State of Hawaii

Cayetano given
average grade

A Washington, D.C., think tank
drops his rating to a C from a B

By Pat Omandam

Gov. Ben Cayetano has received an average mark for his fiscal policy over the past two years, according to the Cato Institute of Washington, D.C.

The libertarian think tank, which has issued fiscal policy report cards on the nation's governors for the past six bienniums, gave Hawaii's Democrat governor a C grade yesterday and ranked him 18th out of 50.

It is a drop from the B grade and seventh ranking he received two years ago. In 1998 the institute gave Cayetano a B grade, and he was ranked 18th.

"Hawaii is a great vacation paradise, but it is a hostile place to work or start a business," said Cato senior fellows Stephen Moore and co-author Stephen Slivinski.

Only two governors, Bill Owens of Colorado and Jeb Bush of Florida, got an A this year. Both are Republicans.

Four governors received an F: Democrats Gray Davis of California and John Kitzhaber of Oregon, and Republicans Don Sundquist of Tennessee and Bob Taft of Ohio.

The institute said yesterday Cayetano has had "the misfortune" of being governor during some of the state's worst economic times since statehood. Nevertheless, he has done many of the right things as governor, such as cut tax rates, trim the state work force, challenge costly government regulation and propose reductions in taxes.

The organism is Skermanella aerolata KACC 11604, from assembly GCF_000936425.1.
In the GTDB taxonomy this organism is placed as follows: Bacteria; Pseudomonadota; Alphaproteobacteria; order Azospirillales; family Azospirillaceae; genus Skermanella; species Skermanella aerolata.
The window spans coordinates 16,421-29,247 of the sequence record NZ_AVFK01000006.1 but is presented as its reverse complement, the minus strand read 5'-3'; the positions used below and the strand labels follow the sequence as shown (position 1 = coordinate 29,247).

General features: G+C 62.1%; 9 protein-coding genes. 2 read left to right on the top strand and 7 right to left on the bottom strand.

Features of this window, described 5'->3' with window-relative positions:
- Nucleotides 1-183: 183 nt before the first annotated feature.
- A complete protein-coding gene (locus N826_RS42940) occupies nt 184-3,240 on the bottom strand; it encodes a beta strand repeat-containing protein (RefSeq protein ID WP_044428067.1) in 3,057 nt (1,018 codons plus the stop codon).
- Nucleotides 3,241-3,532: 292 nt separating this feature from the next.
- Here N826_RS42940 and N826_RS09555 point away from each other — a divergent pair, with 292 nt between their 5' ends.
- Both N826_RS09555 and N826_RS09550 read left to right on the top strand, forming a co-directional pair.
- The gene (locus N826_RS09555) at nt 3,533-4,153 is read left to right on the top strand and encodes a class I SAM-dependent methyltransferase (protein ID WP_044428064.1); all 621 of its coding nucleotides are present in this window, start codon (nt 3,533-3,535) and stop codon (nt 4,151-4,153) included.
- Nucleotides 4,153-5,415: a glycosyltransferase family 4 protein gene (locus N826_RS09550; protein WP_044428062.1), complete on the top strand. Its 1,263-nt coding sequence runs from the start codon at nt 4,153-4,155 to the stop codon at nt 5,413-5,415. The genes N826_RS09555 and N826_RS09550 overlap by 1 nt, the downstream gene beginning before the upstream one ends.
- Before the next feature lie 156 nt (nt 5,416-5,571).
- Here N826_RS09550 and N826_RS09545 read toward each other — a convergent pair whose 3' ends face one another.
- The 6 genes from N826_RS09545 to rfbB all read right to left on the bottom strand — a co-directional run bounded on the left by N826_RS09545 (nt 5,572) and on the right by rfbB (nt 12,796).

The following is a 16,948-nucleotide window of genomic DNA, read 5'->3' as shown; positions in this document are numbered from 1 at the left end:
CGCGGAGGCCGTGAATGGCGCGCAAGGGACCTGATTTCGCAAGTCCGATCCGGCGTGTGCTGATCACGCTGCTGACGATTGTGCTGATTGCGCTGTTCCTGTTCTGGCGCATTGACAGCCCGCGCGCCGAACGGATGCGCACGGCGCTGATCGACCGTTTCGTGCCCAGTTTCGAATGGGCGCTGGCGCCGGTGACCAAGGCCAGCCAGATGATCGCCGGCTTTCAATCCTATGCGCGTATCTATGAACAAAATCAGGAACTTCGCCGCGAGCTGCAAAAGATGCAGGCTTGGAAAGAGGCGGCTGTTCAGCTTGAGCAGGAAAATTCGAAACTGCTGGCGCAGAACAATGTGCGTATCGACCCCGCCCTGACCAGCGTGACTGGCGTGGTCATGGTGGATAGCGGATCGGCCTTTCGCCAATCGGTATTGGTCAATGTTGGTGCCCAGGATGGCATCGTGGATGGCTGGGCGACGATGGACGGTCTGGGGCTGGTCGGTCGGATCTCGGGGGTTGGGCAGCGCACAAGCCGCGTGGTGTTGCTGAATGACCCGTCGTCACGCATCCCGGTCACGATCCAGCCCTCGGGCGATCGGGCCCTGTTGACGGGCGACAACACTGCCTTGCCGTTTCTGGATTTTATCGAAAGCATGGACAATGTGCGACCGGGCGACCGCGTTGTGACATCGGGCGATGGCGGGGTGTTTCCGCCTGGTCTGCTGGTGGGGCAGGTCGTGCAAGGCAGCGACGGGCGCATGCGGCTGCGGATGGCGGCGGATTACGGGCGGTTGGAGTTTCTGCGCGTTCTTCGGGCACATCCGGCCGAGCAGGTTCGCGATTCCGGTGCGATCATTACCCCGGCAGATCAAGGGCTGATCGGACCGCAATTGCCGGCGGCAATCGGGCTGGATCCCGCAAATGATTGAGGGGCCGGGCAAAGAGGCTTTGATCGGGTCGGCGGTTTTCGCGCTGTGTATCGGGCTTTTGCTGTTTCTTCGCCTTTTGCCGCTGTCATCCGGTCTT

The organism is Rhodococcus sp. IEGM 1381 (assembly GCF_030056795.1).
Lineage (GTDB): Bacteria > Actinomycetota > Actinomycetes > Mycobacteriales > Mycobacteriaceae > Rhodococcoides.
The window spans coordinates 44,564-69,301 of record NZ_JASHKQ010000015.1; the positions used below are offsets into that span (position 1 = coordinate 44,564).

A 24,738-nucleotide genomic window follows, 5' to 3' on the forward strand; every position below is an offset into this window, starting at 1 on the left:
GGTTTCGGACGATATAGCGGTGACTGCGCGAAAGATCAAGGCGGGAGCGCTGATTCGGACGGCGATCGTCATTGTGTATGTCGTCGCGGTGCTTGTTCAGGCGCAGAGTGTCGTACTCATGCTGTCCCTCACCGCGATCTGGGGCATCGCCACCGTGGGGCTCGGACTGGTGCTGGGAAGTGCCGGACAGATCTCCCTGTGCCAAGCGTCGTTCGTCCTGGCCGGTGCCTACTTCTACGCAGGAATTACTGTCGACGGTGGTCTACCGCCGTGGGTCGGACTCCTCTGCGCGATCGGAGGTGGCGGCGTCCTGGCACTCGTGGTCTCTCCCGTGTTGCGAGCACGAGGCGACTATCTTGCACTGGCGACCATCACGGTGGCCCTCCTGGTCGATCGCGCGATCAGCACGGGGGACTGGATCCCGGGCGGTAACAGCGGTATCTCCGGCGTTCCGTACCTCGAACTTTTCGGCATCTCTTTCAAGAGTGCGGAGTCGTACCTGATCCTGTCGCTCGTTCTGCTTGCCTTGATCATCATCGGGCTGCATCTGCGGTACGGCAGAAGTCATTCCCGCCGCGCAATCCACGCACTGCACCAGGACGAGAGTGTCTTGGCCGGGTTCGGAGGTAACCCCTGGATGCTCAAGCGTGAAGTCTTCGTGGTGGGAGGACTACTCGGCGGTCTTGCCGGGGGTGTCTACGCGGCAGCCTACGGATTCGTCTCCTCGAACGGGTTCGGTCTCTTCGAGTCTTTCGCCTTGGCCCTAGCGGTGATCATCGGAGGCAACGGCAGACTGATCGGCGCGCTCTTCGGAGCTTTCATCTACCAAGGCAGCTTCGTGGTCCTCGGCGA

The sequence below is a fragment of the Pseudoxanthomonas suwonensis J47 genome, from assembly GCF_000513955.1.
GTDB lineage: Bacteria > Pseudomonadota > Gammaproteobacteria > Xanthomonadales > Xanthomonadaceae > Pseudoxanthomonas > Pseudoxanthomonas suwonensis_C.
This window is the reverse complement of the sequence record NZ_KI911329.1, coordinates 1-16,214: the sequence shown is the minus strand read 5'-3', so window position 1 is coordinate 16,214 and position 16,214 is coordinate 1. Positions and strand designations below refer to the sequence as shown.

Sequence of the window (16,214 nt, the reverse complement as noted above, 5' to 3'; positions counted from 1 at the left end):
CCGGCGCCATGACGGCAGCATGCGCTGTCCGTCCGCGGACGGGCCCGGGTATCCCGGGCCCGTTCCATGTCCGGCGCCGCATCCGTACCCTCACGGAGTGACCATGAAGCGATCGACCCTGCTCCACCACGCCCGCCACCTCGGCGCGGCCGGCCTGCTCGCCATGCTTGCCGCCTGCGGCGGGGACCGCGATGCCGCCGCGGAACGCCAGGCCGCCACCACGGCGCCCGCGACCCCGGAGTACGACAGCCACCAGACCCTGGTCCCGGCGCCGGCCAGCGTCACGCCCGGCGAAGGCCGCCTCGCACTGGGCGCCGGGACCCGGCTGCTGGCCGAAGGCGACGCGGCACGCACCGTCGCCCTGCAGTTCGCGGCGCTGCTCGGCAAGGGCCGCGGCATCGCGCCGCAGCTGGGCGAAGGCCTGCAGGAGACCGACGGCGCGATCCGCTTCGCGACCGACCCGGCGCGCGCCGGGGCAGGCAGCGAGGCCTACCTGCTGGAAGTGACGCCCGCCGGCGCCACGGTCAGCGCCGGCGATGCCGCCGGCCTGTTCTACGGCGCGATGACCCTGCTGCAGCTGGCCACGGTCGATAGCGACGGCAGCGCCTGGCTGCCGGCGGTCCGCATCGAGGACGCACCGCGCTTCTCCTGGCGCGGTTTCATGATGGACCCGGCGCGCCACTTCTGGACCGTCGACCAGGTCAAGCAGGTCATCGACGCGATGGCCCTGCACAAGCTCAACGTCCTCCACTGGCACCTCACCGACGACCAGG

"Cayetano's initiatives have generally been in the right direction but have not been bold enough to overcome the big-government, high-tax culture that has reigned for too long in Honolulu," the two said.

Cayetano often refers to the Cato Institute's 2000 ranking of him and mentions it on his online biography at the state Web site.

"They ranked us 18 out of 50. That's not too bad," the governor said yesterday through his spokesman. "I'm glad the Cato Institute recognized that we served during some of Hawaii's worst economic times."

The institute grades are based on 17 measures of each governor's performance of fiscal and economic importance, such as the actual yearly changes in spending and taxation levels, as well as changes recommended by each governor.

Generally, those with the most fiscally conservative records -- those who cut taxes and budgets -- get the highest grades.

The 2002 study found that states with the highest deficits have had substantially higher spending and tax revenue growth since 1995.

It also found that while government spending rose 19 percent since 1996, state general-fund spending rose 39 percent in the same period.

Overall, the institute said it found spending has surged nationwide in the past decade, and states should work to tackle the source of budget shortfalls and cut spending.

"State governments faced a combined budget gap of more than $40 billion in 2002, largely the result of an overspending binge in the 1990s," Moore and Slivinski said.

State of Hawaii

E-mail to City Desk


Text Site Directory:
[News] [Business] [Features] [Sports] [Editorial] [Do It Electric!]
[Classified Ads] [Search] [Subscribe] [Info] [Letter to Editor]
© 2002 Honolulu Star-Bulletin --